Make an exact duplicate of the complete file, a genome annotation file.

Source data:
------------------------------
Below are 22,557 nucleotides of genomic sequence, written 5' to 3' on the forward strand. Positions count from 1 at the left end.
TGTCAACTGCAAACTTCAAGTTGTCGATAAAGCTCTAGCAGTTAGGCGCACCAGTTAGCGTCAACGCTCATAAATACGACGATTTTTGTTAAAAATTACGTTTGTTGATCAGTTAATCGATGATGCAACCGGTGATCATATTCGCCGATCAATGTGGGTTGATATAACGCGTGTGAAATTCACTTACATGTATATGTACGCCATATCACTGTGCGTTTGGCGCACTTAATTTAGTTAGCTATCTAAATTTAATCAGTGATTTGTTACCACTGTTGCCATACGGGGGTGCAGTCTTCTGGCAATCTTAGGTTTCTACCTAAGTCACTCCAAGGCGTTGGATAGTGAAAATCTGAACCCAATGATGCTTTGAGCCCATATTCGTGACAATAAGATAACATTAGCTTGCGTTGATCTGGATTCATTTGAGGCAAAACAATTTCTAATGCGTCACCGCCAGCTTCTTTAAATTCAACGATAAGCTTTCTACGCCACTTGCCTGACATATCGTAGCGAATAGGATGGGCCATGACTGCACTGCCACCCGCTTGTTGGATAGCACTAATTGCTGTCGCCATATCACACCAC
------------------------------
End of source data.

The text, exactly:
Below are 22,557 nucleotides of genomic sequence, written 5' to 3' on the forward strand. Positions count from 1 at the left end.
TGTCAACTGCAAACTTCAAGTTGTCGATAAAGCTCTAGCAGTTAGGCGCACCAGTTAGCGTCAACGCTCATAAATACGACGATTTTTGTTAAAAATTACGTTTGTTGATCAGTTAATCGATGATGCAACCGGTGATCATATTCGCCGATCAATGTGGGTTGATATAACGCGTGTGAAATTCACTTACATGTATATGTACGCCATATCACTGTGCGTTTGGCGCACTTAATTTAGTTAGCTATCTAAATTTAATCAGTGATTTGTTACCACTGTTGCCATACGGGGGTGCAGTCTTCTGGCAATCTTAGGTTTCTACCTAAGTCACTCCAAGGCGTTGGATAGTGAAAATCTGAACCCAATGATGCTTTGAGCCCATATTCGTGACAATAAGATAACATTAGCTTGCGTTGATCTGGATTCATTTGAGGCAAAACAATTTCTAATGCGTCACCGCCAGCTTCTTTAAATTCAACGATAAGCTTTCTACGCCACTTGCCTGACATATCGTAGCGAATAGGATGGGCCATGACTGCACTGCCACCCGCTTGTTGGATAGCACTAATTGCTGTCGCCATATCACACCAC